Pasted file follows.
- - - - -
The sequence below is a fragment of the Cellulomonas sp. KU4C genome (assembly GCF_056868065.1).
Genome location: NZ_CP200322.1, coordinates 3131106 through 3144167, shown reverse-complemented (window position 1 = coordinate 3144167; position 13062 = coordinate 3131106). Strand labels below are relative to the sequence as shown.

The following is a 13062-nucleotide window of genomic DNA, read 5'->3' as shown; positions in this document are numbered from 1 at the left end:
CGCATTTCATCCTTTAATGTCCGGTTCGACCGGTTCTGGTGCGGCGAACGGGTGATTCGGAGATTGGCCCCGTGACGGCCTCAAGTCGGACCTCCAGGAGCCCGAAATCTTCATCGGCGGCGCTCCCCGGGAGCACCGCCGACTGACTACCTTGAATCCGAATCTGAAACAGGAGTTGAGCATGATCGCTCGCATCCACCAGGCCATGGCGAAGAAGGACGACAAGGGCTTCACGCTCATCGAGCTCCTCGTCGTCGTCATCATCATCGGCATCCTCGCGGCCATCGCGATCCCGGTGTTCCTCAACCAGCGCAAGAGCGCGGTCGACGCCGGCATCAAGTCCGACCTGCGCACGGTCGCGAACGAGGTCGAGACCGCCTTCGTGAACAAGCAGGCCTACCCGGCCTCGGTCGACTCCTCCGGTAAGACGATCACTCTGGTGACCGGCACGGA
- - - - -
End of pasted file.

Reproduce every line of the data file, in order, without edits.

The sequence below is a fragment of the Cellulomonas sp. KU4C genome (assembly GCF_056868065.1).
Genome location: NZ_CP200322.1, coordinates 3131106 through 3144167, shown reverse-complemented (window position 1 = coordinate 3144167; position 13062 = coordinate 3131106). Strand labels below are relative to the sequence as shown.

The following is a 13062-nucleotide window of genomic DNA, read 5'->3' as shown; positions in this document are numbered from 1 at the left end:
CGCATTTCATCCTTTAATGTCCGGTTCGACCGGTTCTGGTGCGGCGAACGGGTGATTCGGAGATTGGCCCCGTGACGGCCTCAAGTCGGACCTCCAGGAGCCCGAAATCTTCATCGGCGGCGCTCCCCGGGAGCACCGCCGACTGACTACCTTGAATCCGAATCTGAAACAGGAGTTGAGCATGATCGCTCGCATCCACCAGGCCATGGCGAAGAAGGACGACAAGGGCTTCACGCTCATCGAGCTCCTCGTCGTCGTCATCATCATCGGCATCCTCGCGGCCATCGCGATCCCGGTGTTCCTCAACCAGCGCAAGAGCGCGGTCGACGCCGGCATCAAGTCCGACCTGCGCACGGTCGCGAACGAGGTCGAGACCGCCTTCGTGAACAAGCAGGCCTACCCGGCCTCGGTCGACTCCTCCGGTAAGACGATCACTCTGGTGACCGGCACGGA